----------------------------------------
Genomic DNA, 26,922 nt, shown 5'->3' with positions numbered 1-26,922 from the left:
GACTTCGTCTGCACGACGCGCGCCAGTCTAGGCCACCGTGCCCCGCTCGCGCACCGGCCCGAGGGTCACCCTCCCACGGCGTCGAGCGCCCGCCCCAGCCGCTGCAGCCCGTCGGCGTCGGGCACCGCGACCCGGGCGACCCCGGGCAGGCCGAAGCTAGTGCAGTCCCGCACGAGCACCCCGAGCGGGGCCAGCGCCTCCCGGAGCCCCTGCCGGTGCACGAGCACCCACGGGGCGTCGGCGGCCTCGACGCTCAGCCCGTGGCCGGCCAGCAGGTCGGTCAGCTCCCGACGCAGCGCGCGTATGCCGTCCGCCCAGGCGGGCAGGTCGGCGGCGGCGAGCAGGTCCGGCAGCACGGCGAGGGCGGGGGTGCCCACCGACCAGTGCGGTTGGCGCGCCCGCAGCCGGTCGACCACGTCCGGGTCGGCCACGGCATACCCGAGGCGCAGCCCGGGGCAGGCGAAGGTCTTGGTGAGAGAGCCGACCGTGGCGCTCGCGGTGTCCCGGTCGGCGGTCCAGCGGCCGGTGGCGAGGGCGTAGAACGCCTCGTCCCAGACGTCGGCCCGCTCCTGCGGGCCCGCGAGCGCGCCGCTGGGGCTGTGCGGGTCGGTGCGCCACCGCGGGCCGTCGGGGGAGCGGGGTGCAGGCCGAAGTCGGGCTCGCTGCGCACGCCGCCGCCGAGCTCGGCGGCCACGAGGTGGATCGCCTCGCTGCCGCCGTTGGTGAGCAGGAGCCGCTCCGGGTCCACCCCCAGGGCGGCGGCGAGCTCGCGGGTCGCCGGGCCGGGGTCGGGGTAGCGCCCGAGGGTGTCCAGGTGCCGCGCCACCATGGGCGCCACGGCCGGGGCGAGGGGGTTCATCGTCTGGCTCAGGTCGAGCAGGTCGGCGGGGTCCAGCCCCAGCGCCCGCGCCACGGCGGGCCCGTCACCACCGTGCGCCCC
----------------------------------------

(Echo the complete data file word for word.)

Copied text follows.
Genomic DNA, 26,922 nt, shown 5'->3' with positions numbered 1-26,922 from the left:
GACTTCGTCTGCACGACGCGCGCCAGTCTAGGCCACCGTGCCCCGCTCGCGCACCGGCCCGAGGGTCACCCTCCCACGGCGTCGAGCGCCCGCCCCAGCCGCTGCAGCCCGTCGGCGTCGGGCACCGCGACCCGGGCGACCCCGGGCAGGCCGAAGCTAGTGCAGTCCCGCACGAGCACCCCGAGCGGGGCCAGCGCCTCCCGGAGCCCCTGCCGGTGCACGAGCACCCACGGGGCGTCGGCGGCCTCGACGCTCAGCCCGTGGCCGGCCAGCAGGTCGGTCAGCTCCCGACGCAGCGCGCGTATGCCGTCCGCCCAGGCGGGCAGGTCGGCGGCGGCGAGCAGGTCCGGCAGCACGGCGAGGGCGGGGGTGCCCACCGACCAGTGCGGTTGGCGCGCCCGCAGCCGGTCGACCACGTCCGGGTCGGCCACGGCATACCCGAGGCGCAGCCCGGGGCAGGCGAAGGTCTTGGTGAGAGAGCCGACCGTGGCGCTCGCGGTGTCCCGGTCGGCGGTCCAGCGGCCGGTGGCGAGGGCGTAGAACGCCTCGTCCCAGACGTCGGCCCGCTCCTGCGGGCCCGCGAGCGCGCCGCTGGGGCTGTGCGGGTCGGTGCGCCACCGCGGGCCGTCGGGGGAGCGGGGTGCAGGCCGAAGTCGGGCTCGCTGCGCACGCCGCCGCCGAGCTCGGCGGCCACGAGGTGGATCGCCTCGCTGCCGCCGTTGGTGAGCAGGAGCCGCTCCGGGTCCACCCCCAGGGCGGCGGCGAGCTCGCGGGTCGCCGGGCCGGGGTCGGGGTAGCGCCCGAGGGTGTCCAGGTGCCGCGCCACCATGGGCGCCACGGCCGGGGCGAGGGGGTTCATCGTCTGGCTCAGGTCGAGCAGGTCGGCGGGGTCCAGCCCCAGCGCCCGCGCCACGGCGGGCCCGTCACCACCGTGCGCCCC